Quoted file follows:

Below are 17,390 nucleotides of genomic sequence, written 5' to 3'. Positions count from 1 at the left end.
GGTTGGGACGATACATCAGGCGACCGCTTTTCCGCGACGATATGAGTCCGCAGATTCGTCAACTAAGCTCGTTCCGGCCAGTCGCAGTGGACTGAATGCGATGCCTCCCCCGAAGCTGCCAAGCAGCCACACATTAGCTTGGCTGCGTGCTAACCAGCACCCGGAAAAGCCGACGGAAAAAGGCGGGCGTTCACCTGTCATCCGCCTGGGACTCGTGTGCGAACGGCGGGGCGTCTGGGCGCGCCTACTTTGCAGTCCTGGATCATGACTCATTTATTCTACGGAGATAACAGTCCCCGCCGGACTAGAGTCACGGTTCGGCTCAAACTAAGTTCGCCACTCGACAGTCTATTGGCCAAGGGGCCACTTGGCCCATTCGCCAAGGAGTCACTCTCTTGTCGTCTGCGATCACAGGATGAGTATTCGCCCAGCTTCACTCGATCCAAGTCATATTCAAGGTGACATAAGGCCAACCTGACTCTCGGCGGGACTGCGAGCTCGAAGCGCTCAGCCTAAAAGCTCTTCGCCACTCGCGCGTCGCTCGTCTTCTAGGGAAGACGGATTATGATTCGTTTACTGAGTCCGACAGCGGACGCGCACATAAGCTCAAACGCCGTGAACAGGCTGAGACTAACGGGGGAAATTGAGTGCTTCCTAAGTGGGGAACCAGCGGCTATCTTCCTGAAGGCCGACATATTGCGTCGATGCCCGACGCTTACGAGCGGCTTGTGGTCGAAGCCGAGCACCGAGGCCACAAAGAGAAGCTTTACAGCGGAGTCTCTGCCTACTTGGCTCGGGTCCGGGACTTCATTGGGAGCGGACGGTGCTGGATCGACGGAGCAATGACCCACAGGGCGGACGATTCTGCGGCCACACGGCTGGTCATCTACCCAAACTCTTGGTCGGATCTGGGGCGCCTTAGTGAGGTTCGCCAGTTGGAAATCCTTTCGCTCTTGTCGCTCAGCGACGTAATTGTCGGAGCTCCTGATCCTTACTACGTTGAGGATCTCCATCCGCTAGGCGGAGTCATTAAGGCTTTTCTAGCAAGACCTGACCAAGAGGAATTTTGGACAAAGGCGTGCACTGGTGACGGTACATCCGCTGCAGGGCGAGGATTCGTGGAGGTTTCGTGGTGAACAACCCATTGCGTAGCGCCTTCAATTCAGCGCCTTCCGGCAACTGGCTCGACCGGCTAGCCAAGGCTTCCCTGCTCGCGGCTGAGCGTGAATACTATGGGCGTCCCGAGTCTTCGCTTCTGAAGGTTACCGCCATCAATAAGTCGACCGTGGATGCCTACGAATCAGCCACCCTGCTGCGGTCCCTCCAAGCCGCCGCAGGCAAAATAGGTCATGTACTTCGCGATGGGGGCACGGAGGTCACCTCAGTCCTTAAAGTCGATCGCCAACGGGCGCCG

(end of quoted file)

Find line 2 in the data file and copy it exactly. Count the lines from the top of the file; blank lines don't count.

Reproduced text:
GGTTGGGACGATACATCAGGCGACCGCTTTTCCGCGACGATATGAGTCCGCAGATTCGTCAACTAAGCTCGTTCCGGCCAGTCGCAGTGGACTGAATGCGATGCCTCCCCCGAAGCTGCCAAGCAGCCACACATTAGCTTGGCTGCGTGCTAACCAGCACCCGGAAAAGCCGACGGAAAAAGGCGGGCGTTCACCTGTCATCCGCCTGGGACTCGTGTGCGAACGGCGGGGCGTCTGGGCGCGCCTACTTTGCAGTCCTGGATCATGACTCATTTATTCTACGGAGATAACAGTCCCCGCCGGACTAGAGTCACGGTTCGGCTCAAACTAAGTTCGCCACTCGACAGTCTATTGGCCAAGGGGCCACTTGGCCCATTCGCCAAGGAGTCACTCTCTTGTCGTCTGCGATCACAGGATGAGTATTCGCCCAGCTTCACTCGATCCAAGTCATATTCAAGGTGACATAAGGCCAACCTGACTCTCGGCGGGACTGCGAGCTCGAAGCGCTCAGCCTAAAAGCTCTTCGCCACTCGCGCGTCGCTCGTCTTCTAGGGAAGACGGATTATGATTCGTTTACTGAGTCCGACAGCGGACGCGCACATAAGCTCAAACGCCGTGAACAGGCTGAGACTAACGGGGGAAATTGAGTGCTTCCTAAGTGGGGAACCAGCGGCTATCTTCCTGAAGGCCGACATATTGCGTCGATGCCCGACGCTTACGAGCGGCTTGTGGTCGAAGCCGAGCACCGAGGCCACAAAGAGAAGCTTTACAGCGGAGTCTCTGCCTACTTGGCTCGGGTCCGGGACTTCATTGGGAGCGGACGGTGCTGGATCGACGGAGCAATGACCCACAGGGCGGACGATTCTGCGGCCACACGGCTGGTCATCTACCCAAACTCTTGGTCGGATCTGGGGCGCCTTAGTGAGGTTCGCCAGTTGGAAATCCTTTCGCTCTTGTCGCTCAGCGACGTAATTGTCGGAGCTCCTGATCCTTACTACGTTGAGGATCTCCATCCGCTAGGCGGAGTCATTAAGGCTTTTCTAGCAAGACCTGACCAAGAGGAATTTTGGACAAAGGCGTGCACTGGTGACGGTACATCCGCTGCAGGGCGAGGATTCGTGGAGGTTTCGTGGTGAACAACCCATTGCGTAGCGCCTTCAATTCAGCGCCTTCCGGCAACTGGCTCGACCGGCTAGCCAAGGCTTCCCTGCTCGCGGCTGAGCGTGAATACTATGGGCGTCCCGAGTCTTCGCTTCTGAAGGTTACCGCCATCAATAAGTCGACCGTGGATGCCTACGAATCAGCCACCCTGCTGCGGTCCCTCCAAGCCGCCGCAGGCAAAATAGGTCATGTACTTCGCGATGGGGGCACGGAGGTCACCTCAGTCCTTAAAGTCGATCGCCAACGGGCGCCG